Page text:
NORTHEAST HARBOR, ME — November 8th marks the annual National First-Generation College Celebration to honor students who will be the first members of their families to earn a Bachelor’s Degree. The day falls on the anniversary of the signing of the Higher Education Act of 1965. It is sponsored by two organizations: The Center for First Generation Student Success is a national research and advocacy organization. The Council for Opportunity in Education is a national advocacy organization that expands higher education opportunity for historically under-served students.
For decades, Maine Seacoast Mission has demonstrated support for students transitioning to and through college. Each year, we work with, learn from, and celebrate many Washington County and Eastern Hancock County first-gen students through our Mission Scholarship program and – beginning this year – our Davis Maine Scholarship program.
The Center for First Generation Student Success research on first-gen college students shows that nationally, in their first year of college, while 65 percent of first-gen students engage financial aid services, when it come to accessing other vital support services:
14% access health services 55% access academic advising 30% access additional academic support services such as tutoring 16% access career services
This data underscores the importance of the mentoring we provide, beginning early with EdGE, Journey, and island education initiatives, through college and career initiatives with our high school and college students. Helping students find their voices, advocate for themselves, and access opportunities and resources is vital for their college success and hopeful futures.
Congratulations, Mission first-gen students and families! We see you, believe in you, and are with you this day and all days!
The Mission is launching our Christmas Program 2021. We invite you to help us put presents under trees for individuals and families unable to do it alone.
Each year at Christmas time, through the kindness of our donors, the Mission provides holiday gifts to children, families, the elderly, and nursing home residents. Spreading Christmas cheer is one of the Mission’s oldest traditions.
It began more than 100 years ago with gifts wrapped with red string and white paper to island residents and lighthouse keepers. Today our Christmas program includes mainland families and individuals along the Downeast coast in rural Washington County.
Please complete this form to enroll your child or children in the Mission’s Christmas Program. We have limited slots this year for parents to come to the Elves Workshop in person to choose gifts for their children.
If you would like to give a gift, or help the Mission give gifts, you can do so online or through traditional mail.
Items ordered online from the Mission’s new Amazon Christmas List will be shipped directly to the Mission. You can also download a PDF version of our traditional Christmas Wish List for 2021, pick a gift from the Wish List, and mail your gift to the address given.
CHERRYFIELD, ME — This is a photo of “welcome veggies” from the Mission food pantry. The sender, who asks to remain unidentified, said, “You can be assured these are tasty and healthy. It’s fun to try new veggies.”
What vegetables are we looking at in this photo? How were they prepared for eating?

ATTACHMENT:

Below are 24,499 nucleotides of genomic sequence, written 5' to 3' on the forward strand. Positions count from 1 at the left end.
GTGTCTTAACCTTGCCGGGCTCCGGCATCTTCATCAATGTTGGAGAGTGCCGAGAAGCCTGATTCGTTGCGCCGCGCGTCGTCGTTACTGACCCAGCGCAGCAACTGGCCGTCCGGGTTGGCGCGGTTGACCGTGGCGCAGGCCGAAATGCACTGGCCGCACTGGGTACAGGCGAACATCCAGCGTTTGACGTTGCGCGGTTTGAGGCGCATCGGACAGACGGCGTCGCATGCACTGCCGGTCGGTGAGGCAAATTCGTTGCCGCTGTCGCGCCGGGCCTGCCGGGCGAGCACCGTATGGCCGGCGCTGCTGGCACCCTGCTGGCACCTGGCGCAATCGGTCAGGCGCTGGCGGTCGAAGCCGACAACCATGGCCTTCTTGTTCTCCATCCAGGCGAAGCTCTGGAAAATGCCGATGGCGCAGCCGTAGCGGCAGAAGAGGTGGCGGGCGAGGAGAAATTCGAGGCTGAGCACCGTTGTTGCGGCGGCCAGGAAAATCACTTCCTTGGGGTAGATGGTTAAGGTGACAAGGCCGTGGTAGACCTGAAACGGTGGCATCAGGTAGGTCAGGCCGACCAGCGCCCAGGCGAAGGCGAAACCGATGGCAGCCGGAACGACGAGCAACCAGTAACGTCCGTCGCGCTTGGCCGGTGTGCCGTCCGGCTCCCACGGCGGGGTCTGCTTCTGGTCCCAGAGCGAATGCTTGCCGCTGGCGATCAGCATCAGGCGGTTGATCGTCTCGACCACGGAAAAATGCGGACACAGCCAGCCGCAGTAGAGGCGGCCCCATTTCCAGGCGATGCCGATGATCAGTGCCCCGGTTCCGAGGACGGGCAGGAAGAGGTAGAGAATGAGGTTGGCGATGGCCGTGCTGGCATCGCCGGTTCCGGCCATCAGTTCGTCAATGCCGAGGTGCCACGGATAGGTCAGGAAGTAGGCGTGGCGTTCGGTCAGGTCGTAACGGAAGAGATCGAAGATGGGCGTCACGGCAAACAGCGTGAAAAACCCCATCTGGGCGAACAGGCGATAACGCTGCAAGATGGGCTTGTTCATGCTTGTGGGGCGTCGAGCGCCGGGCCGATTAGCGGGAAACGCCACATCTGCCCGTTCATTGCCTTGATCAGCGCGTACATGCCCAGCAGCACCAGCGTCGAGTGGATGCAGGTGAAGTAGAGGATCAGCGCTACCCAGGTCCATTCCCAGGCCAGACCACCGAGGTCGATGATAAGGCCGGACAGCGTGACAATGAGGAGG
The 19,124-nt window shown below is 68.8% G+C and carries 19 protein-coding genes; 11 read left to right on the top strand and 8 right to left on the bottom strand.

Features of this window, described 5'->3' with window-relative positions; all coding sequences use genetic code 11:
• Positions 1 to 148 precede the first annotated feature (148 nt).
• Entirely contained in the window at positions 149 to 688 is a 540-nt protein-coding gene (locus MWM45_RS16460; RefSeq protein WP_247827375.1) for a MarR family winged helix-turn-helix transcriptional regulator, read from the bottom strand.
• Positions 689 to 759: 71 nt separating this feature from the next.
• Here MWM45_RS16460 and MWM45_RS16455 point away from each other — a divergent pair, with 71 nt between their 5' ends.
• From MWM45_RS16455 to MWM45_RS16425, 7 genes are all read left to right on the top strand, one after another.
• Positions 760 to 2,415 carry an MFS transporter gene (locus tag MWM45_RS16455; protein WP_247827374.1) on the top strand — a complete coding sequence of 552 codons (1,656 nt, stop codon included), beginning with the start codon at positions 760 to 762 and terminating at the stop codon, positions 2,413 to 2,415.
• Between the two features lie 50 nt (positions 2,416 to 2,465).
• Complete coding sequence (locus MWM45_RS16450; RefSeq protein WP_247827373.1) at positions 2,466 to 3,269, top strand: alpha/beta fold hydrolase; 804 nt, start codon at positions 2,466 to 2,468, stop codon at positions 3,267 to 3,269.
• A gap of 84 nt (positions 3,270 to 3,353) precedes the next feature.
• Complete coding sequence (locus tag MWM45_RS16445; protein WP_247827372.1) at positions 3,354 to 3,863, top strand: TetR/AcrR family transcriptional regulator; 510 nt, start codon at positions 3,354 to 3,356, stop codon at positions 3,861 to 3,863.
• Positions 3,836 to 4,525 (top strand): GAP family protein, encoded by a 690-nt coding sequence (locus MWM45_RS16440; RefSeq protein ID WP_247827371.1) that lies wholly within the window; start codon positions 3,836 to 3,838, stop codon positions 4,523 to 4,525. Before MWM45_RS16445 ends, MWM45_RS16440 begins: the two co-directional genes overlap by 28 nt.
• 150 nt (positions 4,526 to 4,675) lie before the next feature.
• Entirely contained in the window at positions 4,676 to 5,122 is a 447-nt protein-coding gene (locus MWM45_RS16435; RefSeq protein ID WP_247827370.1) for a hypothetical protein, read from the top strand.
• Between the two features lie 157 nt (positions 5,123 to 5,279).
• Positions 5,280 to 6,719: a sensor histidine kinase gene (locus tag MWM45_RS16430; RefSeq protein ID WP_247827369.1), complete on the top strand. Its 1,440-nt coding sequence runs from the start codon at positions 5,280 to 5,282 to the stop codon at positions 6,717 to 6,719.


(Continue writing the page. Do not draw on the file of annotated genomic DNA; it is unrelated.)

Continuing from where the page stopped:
The chef said the veggie on the “left is roasted celery root chips and on the right are jicama fries.” Jicama is a root vegetable originally from Mexico. As with celery root, jicama is similar to turnip, and often used as a potato substitute.
The veggies pictured were “oven roasted at 425 degrees for 35 minutes or more.” The chef continued, “I prep the veggies by peeling and slicing. Toss into a dry rub mixture of cornstarch, corn meal, dry seasonings – or whatever spices you like. Tajin chili spice is my ‘go to.’
“Place prepped veggies on an olive oiled sheet pan, rotate and stir halfway thru cooking. You are looking for golden edges. The jicama tends to stay firm, yet great for dipping. A welcome change from potato,” said the chef.
Great to know. And thank you for sharing.
Learn more about the Mission food pantry and other food related services and programs.
CHERRYFIELD, ME — Thank you, Stephanie Moores, for these Halloween prep photos of EdGE students at D.W. Merritt Elementary in Addison, ME painting pumpkins and engineering bone bridges. Perhaps the EdGE student who made the card shown here for EdGE staff captured the essence of how EdGE impacts everyone who takes part in the program.
It’s Thank you Thursday. Today’s shout out of Mission love goes to the Pleasant River Garden Club for their support in Cherryfield of the Downeast Table of Plenty (DETOP), and the Mission food pantry.
When the Garden Club started in 2009, its by-laws included a commitment to support the Mission’s programs. Its more than 50 members live from Machias to Prospect. Their objective is to learn from one another, visit gardens in seasons, invite speakers on agriculture, to better cultivate their own gardens, and to have fun.
Today club members support the Mission by hosting DETOPs and donating their garden produce to our food pantry. Also, Club members Karen and Jim Majewski are regular food pantry volunteers.
At Garden Club hosted DETOPs the Weald Bethel Community Center looks like a garden party. The buffet table is filled with delicious entrees. Dining tables are decorated with bouquets of colorful flowers freshly cut from members’ gardens.
Original member Ora Aselton invites all who are interested in gardening to join the Pleasant River Garden Club. No gardening skills required,
For more information call Carol Darbyshire at 207-546-5004.